GM Building Saga Continues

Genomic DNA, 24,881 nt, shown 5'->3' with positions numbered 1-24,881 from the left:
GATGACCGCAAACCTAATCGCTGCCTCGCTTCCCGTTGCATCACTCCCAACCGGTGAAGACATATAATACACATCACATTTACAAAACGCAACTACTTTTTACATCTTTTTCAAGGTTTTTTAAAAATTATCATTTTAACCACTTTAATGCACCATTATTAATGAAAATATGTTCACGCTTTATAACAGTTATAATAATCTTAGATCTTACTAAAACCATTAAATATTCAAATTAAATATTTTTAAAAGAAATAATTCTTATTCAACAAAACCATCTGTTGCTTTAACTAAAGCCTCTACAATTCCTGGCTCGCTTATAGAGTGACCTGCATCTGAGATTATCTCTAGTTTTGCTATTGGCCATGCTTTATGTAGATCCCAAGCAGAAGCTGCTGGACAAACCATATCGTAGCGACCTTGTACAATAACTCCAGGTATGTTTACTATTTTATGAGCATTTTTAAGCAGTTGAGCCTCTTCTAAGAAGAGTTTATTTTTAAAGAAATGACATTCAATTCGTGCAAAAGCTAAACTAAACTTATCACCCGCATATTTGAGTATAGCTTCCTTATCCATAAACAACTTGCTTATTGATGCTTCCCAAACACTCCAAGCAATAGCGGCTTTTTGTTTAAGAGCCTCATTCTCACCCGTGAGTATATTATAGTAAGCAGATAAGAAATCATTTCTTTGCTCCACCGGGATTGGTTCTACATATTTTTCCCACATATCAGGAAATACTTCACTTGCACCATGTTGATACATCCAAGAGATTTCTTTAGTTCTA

In a long and bumpy attempt to alleviate a $7 billion debt on a portfolio of premier Manhattan office buildings, Macklowe Properties faces yet another obstacle as Leslie Dick Worldwide Ltd. appeals a judge’s ruling in favor of Macklowe regarding its plan to generate funds through the disposition of the 1.8 million-square-foot General Motors Building. Macklowe has put the trophy property on the market in an effort to repay one particular loan that was part of its debt financing package for the acquisition of the portfolio from Equity Office Properties last year.Originally developed in 1968, the 50-story GM Building sits in a premier location at 767 Fifth Ave. and is presently 94 percent leased. Macklowe acquired the property from Conseco in 2003 for $1.4 billion in a deal that, at that point, marked the largest-ever single-asset real estate transaction in the United States. It is this sale that is the basis of the court case involving Leslie Dick and Macklowe. Leslie Dick has claimed that the 2003 sale of the tower, which had been part of Conseco Inc.’s bankruptcy estate, was fraudulent. Leslie Dick asserted that during the bidding process for the building, it came in with the highest proposed purchase price of $1.5 billion, but the property sold to Macklowe for $100 million less. Leslie Dick proceeded to request an investigation by the U.S. Bankruptcy Trustee into the deal, alleging violations of the U.S. Bankruptcy Code. Much drama ensued. Leslie Dick recorded a Lis Pendens against the GM Building, a notice that a property’s ownership is being disputed, but a court overturned it in April of last year. Leslie Dick claims its delayed filing of the Notice of Appeal is because Macklowe’s representation never properly served the Lis Pendens order to begin with; the defense contends that the order was served on March 30, 2007. CB Richard Ellis Inc. oversees leasing of the GM Building and, as per media reports, is marketing it on behalf of Macklowe. The deadline for bids on the building is tomorrow. Recent reports indicate that the property could sell for more than $3 billion, which would cover repayment of the $1.2 billion Fortress Investment Group Loan, and assist in the repayment of the remaining $5.8 billion short-term debt financing that it secured for the portfolio purchase from Deutsche Bank AG.